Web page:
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Riots spread as US issues travel warning

Fears that anti-Muslim attacks may reach Yangon

AFP, Yangon

AFP, Yangon

Published: March 26, 2013 09:32 AM GMT

Updated: March 26, 2013 10:56 PM GMT

Riots spread as US issues travel warning

Communal riots in Myanmar have spread closer to the main city Yangon, police said on Tuesday as the United States warned against travelling to parts of the country in the wake of unrest that has left 40 dead.

Fresh clashes broke out late on Monday in villages in the Bago region north of Yangon, police said, as the Buddhist-Muslim violence that has gripped areas further north rippled out towards the country's commercial hub.

"Police and soldiers had to control the clashes almost the whole night," a police officer who did not want to be named said of the violence in Bago, where two mosques and dozens of homes were reported to have been destroyed.

"Security forces are still watching the area closely as Muslim communities are staying in that region," he said, adding that there were no reports of casualties in the latest incident.

In a statement on its website, the US Embassy in Yangon said the rioting "has resulted in strong feelings on many sides". It "strongly advised" citizens to avoid travel to the Mandalay region as well as to the Mingalar Market/Yuzana Plaza area of Yangon because of the risk of violence.

Police in the main city of Yangon have been instructed to be extra vigilant, a second police officer said.

"Police in every township are on alert and ready in case something happens," he said, adding that some soldiers had also been on patrol in the former capital.

The clashes are a stark reminder of the challenge that Muslim-Buddhist tensions pose to Myanmar's government as it tries to reform the country after decades of iron-fisted military rule ended two years ago.

In a televised statement late on Monday, Myanmar's government called for an end to "religious extremism" that it warned could derail the Buddhist-majority country's reform process.

The quasi-civilian government has faced strong international pressure over the unrest, which according to the UN Office for the Coordination of Humanitarian Affairs has displaced more than 12,000 people.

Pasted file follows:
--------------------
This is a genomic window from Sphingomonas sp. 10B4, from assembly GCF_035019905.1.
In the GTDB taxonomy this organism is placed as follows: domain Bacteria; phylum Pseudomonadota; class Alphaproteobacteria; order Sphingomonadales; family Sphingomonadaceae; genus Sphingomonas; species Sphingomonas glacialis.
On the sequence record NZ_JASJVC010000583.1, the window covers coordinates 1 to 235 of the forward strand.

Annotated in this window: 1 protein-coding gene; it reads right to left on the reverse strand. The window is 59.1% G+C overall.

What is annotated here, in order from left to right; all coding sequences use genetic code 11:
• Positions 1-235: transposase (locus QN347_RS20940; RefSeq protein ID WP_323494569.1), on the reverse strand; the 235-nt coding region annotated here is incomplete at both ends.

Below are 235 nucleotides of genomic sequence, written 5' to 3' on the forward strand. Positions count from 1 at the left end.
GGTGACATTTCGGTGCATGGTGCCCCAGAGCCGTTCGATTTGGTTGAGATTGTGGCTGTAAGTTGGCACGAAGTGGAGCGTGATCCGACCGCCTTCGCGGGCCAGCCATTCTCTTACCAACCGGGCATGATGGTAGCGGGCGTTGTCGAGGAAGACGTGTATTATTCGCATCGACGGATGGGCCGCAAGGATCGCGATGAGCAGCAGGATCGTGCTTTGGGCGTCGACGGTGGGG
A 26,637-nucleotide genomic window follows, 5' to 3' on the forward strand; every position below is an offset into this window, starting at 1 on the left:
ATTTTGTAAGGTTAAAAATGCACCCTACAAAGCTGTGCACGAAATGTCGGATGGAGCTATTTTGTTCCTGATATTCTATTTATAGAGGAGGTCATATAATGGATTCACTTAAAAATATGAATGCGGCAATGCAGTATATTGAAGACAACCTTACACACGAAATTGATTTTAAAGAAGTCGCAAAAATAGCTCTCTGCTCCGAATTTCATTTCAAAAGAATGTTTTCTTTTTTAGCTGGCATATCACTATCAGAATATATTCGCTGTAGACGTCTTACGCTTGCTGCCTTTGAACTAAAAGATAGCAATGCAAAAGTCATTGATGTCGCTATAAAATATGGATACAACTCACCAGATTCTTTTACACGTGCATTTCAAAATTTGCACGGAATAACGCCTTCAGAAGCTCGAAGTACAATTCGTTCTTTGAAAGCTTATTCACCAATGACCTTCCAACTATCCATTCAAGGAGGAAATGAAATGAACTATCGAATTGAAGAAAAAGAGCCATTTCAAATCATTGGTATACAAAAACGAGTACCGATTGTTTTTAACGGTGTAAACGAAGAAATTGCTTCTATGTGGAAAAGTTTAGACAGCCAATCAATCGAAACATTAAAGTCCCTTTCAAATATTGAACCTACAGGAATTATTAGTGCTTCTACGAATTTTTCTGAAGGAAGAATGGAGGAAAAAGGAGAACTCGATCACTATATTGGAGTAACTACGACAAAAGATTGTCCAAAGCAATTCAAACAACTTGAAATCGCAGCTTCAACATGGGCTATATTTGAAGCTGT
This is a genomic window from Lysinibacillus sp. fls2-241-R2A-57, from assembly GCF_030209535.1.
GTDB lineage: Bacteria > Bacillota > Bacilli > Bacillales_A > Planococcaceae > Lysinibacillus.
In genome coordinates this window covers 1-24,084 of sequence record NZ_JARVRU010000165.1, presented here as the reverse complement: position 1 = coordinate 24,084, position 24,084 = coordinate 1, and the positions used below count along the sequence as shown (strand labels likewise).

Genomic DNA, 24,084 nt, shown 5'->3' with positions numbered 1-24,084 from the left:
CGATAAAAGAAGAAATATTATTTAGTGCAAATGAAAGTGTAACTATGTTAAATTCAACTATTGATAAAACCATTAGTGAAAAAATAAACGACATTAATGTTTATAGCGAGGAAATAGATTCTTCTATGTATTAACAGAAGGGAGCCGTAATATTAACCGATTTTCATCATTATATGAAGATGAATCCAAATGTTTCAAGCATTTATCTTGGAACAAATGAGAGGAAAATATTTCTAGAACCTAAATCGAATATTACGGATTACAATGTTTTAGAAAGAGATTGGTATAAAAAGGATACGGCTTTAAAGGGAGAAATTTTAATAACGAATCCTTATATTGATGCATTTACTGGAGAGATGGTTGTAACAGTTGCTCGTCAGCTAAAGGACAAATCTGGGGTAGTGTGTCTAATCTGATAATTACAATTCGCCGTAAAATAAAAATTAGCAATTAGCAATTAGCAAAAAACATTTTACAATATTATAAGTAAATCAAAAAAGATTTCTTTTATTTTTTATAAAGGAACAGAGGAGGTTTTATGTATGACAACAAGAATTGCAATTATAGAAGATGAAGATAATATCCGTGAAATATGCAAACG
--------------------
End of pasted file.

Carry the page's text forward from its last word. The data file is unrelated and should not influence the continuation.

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The clashes, apparently triggered by an argument in a gold shop, began on March 20 in Meiktila, 130 kms north of Naypyidaw, with mosques burned, houses razed and charred bodies left lying in the streets.

The state-run New Light of Myanmar newspaper said that eight new bodies were retrieved from the debris during the clean-up operation over the weekend.

Dozens of people have been detained in connection with the violence, which saw armed rioters including Buddhist monks roam the streets, threatening journalists who visited Meiktila.

It was the worst sectarian strife since violence between Buddhists and Muslims in the western state of Rakhine last year left at least 180 people dead and more than 110,000 displaced.

The bloodshed has raised fears that long-standing religious tensions that were largely suppressed during junta rule could now spread to other parts of the country.

After a state of emergency was declared on Friday and the army was sent into the area, an uneasy calm has returned to Meiktila, where a nighttime curfew has been imposed.

Elsewhere, however, there were signs of fresh trouble over the weekend with violence on Saturday night leaving more than 40 houses and a mosque in ruins in Yamethin township near Naypyidaw, according to a ward official.

Unrest was also reported in several other villages in the area.

The mood has also grown nervous in parts of Yangon, according to residents, where the regional government on Monday ordered restaurants or shops selling alcohol to close by 9:00 pm in a move aimed at stopping the spread of rumors.

According to the New Light, a group of unnamed persons "who are unwilling to see peace and stability in the country are trying to destabilize the peace and tranquillity of Yangon". AFP

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